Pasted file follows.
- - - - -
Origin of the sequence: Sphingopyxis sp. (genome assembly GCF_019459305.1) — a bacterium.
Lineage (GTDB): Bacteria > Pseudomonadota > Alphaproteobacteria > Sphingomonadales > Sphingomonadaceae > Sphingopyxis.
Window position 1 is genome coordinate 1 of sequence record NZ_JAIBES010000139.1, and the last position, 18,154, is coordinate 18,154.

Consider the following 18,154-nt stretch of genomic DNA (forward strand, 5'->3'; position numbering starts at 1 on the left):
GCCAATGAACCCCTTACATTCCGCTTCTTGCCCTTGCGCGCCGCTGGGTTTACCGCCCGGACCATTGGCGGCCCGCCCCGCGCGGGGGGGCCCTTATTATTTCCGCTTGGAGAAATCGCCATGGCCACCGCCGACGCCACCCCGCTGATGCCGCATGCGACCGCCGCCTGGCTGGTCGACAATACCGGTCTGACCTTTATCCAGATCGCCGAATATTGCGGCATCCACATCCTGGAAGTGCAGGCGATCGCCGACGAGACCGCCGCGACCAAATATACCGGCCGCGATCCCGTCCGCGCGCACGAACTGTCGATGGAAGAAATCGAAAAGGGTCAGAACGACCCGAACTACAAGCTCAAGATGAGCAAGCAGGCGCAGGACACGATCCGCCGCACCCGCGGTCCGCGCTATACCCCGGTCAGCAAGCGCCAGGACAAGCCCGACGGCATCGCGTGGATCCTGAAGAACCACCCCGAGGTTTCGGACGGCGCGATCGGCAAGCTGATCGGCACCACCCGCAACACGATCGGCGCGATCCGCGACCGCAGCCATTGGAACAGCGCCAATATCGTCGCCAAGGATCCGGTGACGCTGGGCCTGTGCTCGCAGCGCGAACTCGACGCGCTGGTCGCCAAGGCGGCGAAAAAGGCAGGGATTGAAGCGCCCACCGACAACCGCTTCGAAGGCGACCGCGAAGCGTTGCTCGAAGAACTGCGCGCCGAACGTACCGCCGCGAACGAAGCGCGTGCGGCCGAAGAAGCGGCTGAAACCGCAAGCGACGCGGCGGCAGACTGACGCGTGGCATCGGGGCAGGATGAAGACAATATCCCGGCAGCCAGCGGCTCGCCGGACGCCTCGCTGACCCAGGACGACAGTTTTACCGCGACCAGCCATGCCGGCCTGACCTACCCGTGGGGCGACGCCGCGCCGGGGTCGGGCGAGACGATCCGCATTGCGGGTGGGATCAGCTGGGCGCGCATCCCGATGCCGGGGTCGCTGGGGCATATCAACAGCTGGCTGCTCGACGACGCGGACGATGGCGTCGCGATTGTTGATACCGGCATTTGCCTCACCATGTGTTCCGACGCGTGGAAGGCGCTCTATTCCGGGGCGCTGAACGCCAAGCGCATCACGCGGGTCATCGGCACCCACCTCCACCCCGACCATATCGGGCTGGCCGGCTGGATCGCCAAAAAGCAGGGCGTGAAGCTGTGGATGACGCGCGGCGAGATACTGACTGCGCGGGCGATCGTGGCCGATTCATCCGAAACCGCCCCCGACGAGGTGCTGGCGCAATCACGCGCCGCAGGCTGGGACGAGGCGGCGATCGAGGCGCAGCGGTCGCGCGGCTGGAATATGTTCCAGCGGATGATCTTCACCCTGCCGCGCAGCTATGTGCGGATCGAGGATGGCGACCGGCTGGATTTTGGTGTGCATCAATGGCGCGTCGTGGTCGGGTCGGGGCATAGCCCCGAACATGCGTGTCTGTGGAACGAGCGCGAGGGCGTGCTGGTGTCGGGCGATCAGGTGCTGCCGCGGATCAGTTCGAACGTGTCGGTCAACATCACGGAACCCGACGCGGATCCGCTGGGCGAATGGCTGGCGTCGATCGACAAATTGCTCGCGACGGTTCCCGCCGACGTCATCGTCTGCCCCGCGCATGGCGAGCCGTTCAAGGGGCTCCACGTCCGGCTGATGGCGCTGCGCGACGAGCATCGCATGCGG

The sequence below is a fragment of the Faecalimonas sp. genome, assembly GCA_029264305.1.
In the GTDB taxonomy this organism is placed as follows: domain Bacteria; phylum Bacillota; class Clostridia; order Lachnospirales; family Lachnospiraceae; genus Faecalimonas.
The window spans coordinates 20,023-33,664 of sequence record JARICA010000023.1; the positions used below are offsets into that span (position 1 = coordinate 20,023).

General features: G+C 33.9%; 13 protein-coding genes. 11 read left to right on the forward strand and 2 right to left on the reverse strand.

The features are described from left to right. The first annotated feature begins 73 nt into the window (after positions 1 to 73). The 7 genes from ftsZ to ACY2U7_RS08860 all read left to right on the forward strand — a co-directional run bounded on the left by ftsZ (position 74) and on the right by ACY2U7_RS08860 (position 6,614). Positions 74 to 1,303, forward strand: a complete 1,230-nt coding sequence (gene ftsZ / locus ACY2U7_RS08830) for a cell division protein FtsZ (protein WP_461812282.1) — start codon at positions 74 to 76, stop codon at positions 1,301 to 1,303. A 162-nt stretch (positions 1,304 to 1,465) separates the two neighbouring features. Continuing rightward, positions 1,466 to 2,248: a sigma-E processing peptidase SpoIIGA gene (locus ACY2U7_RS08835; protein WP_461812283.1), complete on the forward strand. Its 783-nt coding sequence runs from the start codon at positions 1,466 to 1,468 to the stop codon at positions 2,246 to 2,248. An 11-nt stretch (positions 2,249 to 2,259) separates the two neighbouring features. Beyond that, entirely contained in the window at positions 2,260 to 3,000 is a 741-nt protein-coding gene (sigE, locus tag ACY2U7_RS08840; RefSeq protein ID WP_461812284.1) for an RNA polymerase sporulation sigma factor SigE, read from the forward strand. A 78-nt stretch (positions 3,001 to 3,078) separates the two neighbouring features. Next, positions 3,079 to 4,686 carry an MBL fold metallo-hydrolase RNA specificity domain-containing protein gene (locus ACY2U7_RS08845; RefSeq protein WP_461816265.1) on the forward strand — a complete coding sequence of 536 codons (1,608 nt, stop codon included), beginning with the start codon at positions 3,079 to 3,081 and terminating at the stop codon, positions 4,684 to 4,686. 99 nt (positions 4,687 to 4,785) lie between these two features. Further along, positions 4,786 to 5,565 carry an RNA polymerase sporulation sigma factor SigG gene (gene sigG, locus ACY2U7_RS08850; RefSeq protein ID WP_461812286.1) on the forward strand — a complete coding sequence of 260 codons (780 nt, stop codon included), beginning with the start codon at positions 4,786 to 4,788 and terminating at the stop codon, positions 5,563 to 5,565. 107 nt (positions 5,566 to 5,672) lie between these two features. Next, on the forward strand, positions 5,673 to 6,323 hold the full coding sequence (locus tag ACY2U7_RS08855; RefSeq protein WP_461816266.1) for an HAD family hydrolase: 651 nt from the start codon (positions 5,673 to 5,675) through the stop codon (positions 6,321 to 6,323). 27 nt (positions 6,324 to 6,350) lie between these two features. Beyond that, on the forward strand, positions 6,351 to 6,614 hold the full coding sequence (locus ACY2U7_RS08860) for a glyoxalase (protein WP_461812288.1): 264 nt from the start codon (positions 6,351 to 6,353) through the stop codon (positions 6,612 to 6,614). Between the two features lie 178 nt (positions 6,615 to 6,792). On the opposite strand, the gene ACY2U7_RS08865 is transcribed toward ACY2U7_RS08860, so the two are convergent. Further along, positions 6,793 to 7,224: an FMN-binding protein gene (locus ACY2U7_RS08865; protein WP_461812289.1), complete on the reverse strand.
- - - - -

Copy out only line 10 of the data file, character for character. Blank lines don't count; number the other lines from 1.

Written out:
The features are described from left to right. The first annotated feature begins 73 nt into the window (after positions 1 to 73). The 7 genes from ftsZ to ACY2U7_RS08860 all read left to right on the forward strand — a co-directional run bounded on the left by ftsZ (position 74) and on the right by ACY2U7_RS08860 (position 6,614). Positions 74 to 1,303, forward strand: a complete 1,230-nt coding sequence (gene ftsZ / locus ACY2U7_RS08830) for a cell division protein FtsZ (protein WP_461812282.1) — start codon at positions 74 to 76, stop codon at positions 1,301 to 1,303. A 162-nt stretch (positions 1,304 to 1,465) separates the two neighbouring features. Continuing rightward, positions 1,466 to 2,248: a sigma-E processing peptidase SpoIIGA gene (locus ACY2U7_RS08835; protein WP_461812283.1), complete on the forward strand. Its 783-nt coding sequence runs from the start codon at positions 1,466 to 1,468 to the stop codon at positions 2,246 to 2,248. An 11-nt stretch (positions 2,249 to 2,259) separates the two neighbouring features. Beyond that, entirely contained in the window at positions 2,260 to 3,000 is a 741-nt protein-coding gene (sigE, locus tag ACY2U7_RS08840; RefSeq protein ID WP_461812284.1) for an RNA polymerase sporulation sigma factor SigE, read from the forward strand. A 78-nt stretch (positions 3,001 to 3,078) separates the two neighbouring features. Next, positions 3,079 to 4,686 carry an MBL fold metallo-hydrolase RNA specificity domain-containing protein gene (locus ACY2U7_RS08845; RefSeq protein WP_461816265.1) on the forward strand — a complete coding sequence of 536 codons (1,608 nt, stop codon included), beginning with the start codon at positions 3,079 to 3,081 and terminating at the stop codon, positions 4,684 to 4,686. 99 nt (positions 4,687 to 4,785) lie between these two features. Further along, positions 4,786 to 5,565 carry an RNA polymerase sporulation sigma factor SigG gene (gene sigG, locus ACY2U7_RS08850; RefSeq protein ID WP_461812286.1) on the forward strand — a complete coding sequence of 260 codons (780 nt, stop codon included), beginning with the start codon at positions 4,786 to 4,788 and terminating at the stop codon, positions 5,563 to 5,565. 107 nt (positions 5,566 to 5,672) lie between these two features. Next, on the forward strand, positions 5,673 to 6,323 hold the full coding sequence (locus tag ACY2U7_RS08855; RefSeq protein WP_461816266.1) for an HAD family hydrolase: 651 nt from the start codon (positions 5,673 to 5,675) through the stop codon (positions 6,321 to 6,323). 27 nt (positions 6,324 to 6,350) lie between these two features. Beyond that, on the forward strand, positions 6,351 to 6,614 hold the full coding sequence (locus ACY2U7_RS08860) for a glyoxalase (protein WP_461812288.1): 264 nt from the start codon (positions 6,351 to 6,353) through the stop codon (positions 6,612 to 6,614). Between the two features lie 178 nt (positions 6,615 to 6,792). On the opposite strand, the gene ACY2U7_RS08865 is transcribed toward ACY2U7_RS08860, so the two are convergent. Further along, positions 6,793 to 7,224: an FMN-binding protein gene (locus ACY2U7_RS08865; protein WP_461812289.1), complete on the reverse strand.